destination and non-major destination visitors.

Time-of-Week Dummy (W)

It is also hypothesized that weekend visitors to

the State Parks may possess preference functions different

from those of other visitors. Thus the qualitative variable,

W, distinguishes visitors who camped for two and a half

days (five twelve-hour periods) or less on the weekends

(Friday through Sunday) from all other visitors.

Critical On-Site Cost (E* or (E /N)*)

The critical on-site costs set upper limits to

the range of the component demand equations. Since it

is the maximum value of the facility proxy price that the

recreationist would be willing to pay, it follows that

the recreationist could not be induced to stay less time

per visit than the length of stay that is associated with

that critical cost. The minimum acceptable length of

stay, Dvm, was determined with the questionnaire. Since

the calculation of E or (E/N)* is a derivation from the

estimated model, further discussion is more appropriately

deferred to Chapter VI, which presents the empirical


The General Statistical Model

In terms of the variables just described, the

implicit statistical model becomes:

Model I

Ov = D (Es, rEt, 1, N, S, D, X, C, L, W)

V = V(Es, rEt, I, N, S, D, X, C, L, W)

Ds = V D for E < E*

Model II

Dv = Dv(Es/N, rEt/N, I, N, S, D, X, C, L, W)

V = V(Es/N, rEt,N, I, N, S, D, X, C, L, W)

Ds = V D

for Es/N < (Es/N)*

where the variables are defined as follows:

Dv = the recreationist's length of stay per visit
in 12-hour periods

V = the number of visits per month

Es = daily on-site costs of the recreation group

rEt = adjusted travel cost of the recreation group

Et = total travel cost and

r = the travel-cost adjuster which is the
ratio of Dy plus minimum round-trip travel
time to total time away from home

I = recreationist's family income







N = number of persons in the recreation group

S = a seasonal dummy

D = a major-destination-camper dummy

X = a tent-camper dummy

C = a time-constrained-camper dummy

L = a park-location dummy

W = a weekend-camper dummy

E* = the critical, or maximum, on-site cost the
recreationist would be willing to pay per group

(E /N)* = the critical on-site cost the recreationist
would be willing to pay per person.

Next follows a review of hypotheses about these models.

Review of Testable Hypotheses

Economic theory and existing empirical evidence

suggest that these models possess certain characteristics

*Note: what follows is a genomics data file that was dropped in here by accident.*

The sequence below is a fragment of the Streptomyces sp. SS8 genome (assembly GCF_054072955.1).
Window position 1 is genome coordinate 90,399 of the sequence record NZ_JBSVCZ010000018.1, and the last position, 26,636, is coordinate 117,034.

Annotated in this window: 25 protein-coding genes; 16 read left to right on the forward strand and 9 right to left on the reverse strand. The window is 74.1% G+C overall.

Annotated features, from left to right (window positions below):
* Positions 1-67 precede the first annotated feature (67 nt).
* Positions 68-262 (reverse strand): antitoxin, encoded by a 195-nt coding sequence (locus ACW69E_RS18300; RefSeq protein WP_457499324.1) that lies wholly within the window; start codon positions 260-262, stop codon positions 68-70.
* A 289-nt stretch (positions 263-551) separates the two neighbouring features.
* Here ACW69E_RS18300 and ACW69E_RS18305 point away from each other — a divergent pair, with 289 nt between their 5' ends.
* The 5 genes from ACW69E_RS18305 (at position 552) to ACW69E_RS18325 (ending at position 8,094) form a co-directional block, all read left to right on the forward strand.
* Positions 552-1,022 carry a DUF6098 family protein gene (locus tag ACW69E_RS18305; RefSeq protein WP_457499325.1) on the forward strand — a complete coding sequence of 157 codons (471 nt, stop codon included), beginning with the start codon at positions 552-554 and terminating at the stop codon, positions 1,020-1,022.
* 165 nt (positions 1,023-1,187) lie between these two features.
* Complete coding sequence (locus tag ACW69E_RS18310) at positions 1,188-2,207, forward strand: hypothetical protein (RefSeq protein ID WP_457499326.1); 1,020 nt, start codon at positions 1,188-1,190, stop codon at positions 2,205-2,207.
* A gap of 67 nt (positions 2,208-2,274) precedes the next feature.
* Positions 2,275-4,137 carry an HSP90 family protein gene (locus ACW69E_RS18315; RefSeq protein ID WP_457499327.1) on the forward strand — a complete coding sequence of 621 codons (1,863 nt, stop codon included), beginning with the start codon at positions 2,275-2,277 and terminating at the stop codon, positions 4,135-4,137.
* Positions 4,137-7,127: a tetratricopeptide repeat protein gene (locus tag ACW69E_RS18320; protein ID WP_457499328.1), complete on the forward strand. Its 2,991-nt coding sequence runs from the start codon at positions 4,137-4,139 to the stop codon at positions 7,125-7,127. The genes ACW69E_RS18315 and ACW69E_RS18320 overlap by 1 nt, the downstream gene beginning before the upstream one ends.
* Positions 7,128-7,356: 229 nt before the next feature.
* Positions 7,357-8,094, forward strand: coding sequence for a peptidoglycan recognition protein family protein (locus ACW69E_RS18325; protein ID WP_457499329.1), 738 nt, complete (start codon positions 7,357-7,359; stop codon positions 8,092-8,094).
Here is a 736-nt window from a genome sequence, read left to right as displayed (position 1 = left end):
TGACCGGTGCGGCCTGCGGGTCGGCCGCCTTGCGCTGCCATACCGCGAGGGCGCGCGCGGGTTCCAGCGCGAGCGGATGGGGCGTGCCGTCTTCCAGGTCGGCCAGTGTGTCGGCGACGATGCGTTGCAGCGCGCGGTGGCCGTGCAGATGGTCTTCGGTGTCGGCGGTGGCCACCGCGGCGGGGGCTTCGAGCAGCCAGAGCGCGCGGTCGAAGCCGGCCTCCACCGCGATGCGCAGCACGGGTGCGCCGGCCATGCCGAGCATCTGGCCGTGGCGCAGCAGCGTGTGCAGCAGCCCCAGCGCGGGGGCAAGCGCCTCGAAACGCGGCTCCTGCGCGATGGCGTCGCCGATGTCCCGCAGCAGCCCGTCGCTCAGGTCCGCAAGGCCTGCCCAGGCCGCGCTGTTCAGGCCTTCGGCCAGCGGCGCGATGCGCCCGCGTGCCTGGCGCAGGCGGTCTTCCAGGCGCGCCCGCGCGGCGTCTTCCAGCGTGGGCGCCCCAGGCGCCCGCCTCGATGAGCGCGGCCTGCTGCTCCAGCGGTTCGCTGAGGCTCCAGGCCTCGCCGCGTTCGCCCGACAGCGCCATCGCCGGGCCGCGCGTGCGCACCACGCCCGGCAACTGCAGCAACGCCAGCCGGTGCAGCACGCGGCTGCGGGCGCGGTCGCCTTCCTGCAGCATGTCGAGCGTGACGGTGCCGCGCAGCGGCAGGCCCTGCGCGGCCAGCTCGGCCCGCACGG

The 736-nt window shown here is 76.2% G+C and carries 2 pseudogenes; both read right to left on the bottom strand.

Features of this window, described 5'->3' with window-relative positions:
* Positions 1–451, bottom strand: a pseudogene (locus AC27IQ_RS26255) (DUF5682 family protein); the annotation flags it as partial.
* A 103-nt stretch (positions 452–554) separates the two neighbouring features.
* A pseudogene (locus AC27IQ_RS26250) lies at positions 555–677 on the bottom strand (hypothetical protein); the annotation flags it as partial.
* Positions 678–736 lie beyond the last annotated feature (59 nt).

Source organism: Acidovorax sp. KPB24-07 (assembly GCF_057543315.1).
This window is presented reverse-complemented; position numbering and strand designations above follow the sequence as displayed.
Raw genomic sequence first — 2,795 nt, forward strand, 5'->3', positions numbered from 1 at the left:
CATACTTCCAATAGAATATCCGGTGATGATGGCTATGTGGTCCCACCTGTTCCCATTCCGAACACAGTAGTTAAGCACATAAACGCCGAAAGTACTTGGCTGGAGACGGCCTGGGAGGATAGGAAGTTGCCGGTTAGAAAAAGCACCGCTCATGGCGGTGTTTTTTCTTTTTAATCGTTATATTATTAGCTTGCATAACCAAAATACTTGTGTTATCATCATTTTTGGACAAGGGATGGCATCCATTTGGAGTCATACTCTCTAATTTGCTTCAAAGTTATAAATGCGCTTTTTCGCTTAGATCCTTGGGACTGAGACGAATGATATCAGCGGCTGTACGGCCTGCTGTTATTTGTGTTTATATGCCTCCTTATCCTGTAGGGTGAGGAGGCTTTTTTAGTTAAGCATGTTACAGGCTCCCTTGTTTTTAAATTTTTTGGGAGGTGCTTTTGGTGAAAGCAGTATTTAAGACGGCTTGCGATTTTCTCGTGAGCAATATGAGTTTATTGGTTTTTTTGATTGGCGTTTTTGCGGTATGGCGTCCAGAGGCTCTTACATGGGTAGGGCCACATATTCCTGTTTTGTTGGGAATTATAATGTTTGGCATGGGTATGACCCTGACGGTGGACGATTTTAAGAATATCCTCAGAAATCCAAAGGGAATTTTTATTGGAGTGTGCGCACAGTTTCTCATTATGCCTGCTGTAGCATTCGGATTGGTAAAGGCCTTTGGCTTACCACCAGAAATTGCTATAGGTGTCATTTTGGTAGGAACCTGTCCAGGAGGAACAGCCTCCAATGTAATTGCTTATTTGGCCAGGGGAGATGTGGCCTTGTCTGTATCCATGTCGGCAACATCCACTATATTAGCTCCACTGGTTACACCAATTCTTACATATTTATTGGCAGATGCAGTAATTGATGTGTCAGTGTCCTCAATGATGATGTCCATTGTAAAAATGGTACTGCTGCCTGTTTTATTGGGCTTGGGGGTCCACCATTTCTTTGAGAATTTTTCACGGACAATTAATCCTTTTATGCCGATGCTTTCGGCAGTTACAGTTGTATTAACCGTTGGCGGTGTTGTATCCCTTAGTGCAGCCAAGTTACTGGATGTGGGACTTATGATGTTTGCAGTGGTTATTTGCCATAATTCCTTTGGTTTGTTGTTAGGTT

that can be stated as testable hypotheses. Of special

interest are the hypotheses discussed in Chapter III con-

cerning the dependency of the quantity proxies on the

price proxies, namely, that when other things are equal:

(HI) Both number of visits, V, and days per visit,

Dv (and thus Ds) are inversely related to

on-site costs, Es.

(H2) Number of visits, V, and total usage, Ds,

are inversely related to adjusted travel

costs, rEt.

(H3) Days per visit, Dv, is directly related to

adjusted travel costs, rEt.

Hypotheses (H1) and (H2) need rest only on the assumptions

that recreation is a normal (i.e., not inferior) good and

that Es and rEt represent prices of goods that are essen-

tially complementary to the recreational services provided

by the given facilities. Hypothesis (H3) is based on the

concept of travel costs as a type of fixed investment in

on-site recreation. The greater the fixed investment per

visit, the greater the number of days per visit needed to

recover that investment.

Further reflection on the relationship between

travel costs and demand as a function of Es suggests the

possible applicability of Marshall's [22, p. 8] principle

of lower elasticity of items less important in the con-

sumer's budget, namely that:

(H4) The on-site cost elasticity of demand is

inversely related to adjusted travel costs

for all quantity proxies.

Proceeding down the list of independent variables,

it is hypothesized that:

(H5) All quantity proxies are directly related

to visitor income, I.

Hypothesis (H5) follows from the normal-good assumption.

Plausible hypotheses about some of the qualitative

variables are fairly obvious in view of their descriptions.

For example, when other things are equal all quantity

proxies are expected to be:

(H6) Positively related to the seasonal dummy,

S, where S = 1 for high season and S = 0

for low season.

(H7) Negatively related to type of fixed recrea-

tion equipment where X = 0 for recreation

vehicle and X = 1 for tent.

(H8) Positively related to the destination dummy,

D, where D = 1 for destination visitor and

D = 0 for non-destination visitor.

Algebraic Equation Forms

Past experience in the estimation of outdoor rec-

reation demand suggests that basic demand relationships

are curvilinear. The simplest types of curvilinear equa-

tions to estimate are logarithmic forms, and in fact log-

arithmic forms have performed well in previous studies.

A logarithmic equation form is especially well adapted to

the model used in this analysis for which the form chosen

must meet the following criteria: (1) It should be pos-

sible to derive an explanatory equation for Ds from the

equations explaining Dv and V. (2) The form chosen should

enable valid tests of all hypotheses. The simplest and

most economical (in terms'of the number of parameters to

estimate) form that meets both criteria results in a

slight modification of the constant-elasticity-of-demand

function. In general the constant-elasticity demand

equation is:

C(26) Y cX 1 c2 c n
(26) Y = X1 X2 ... X = c I X.
n oi=1 1

where Y is quantity demanded, c is a constant or shift

parameter, X. (i=l,...,n) is a price or other independent

variable, and c. (i=1,2,...,n) is the elasticity of demand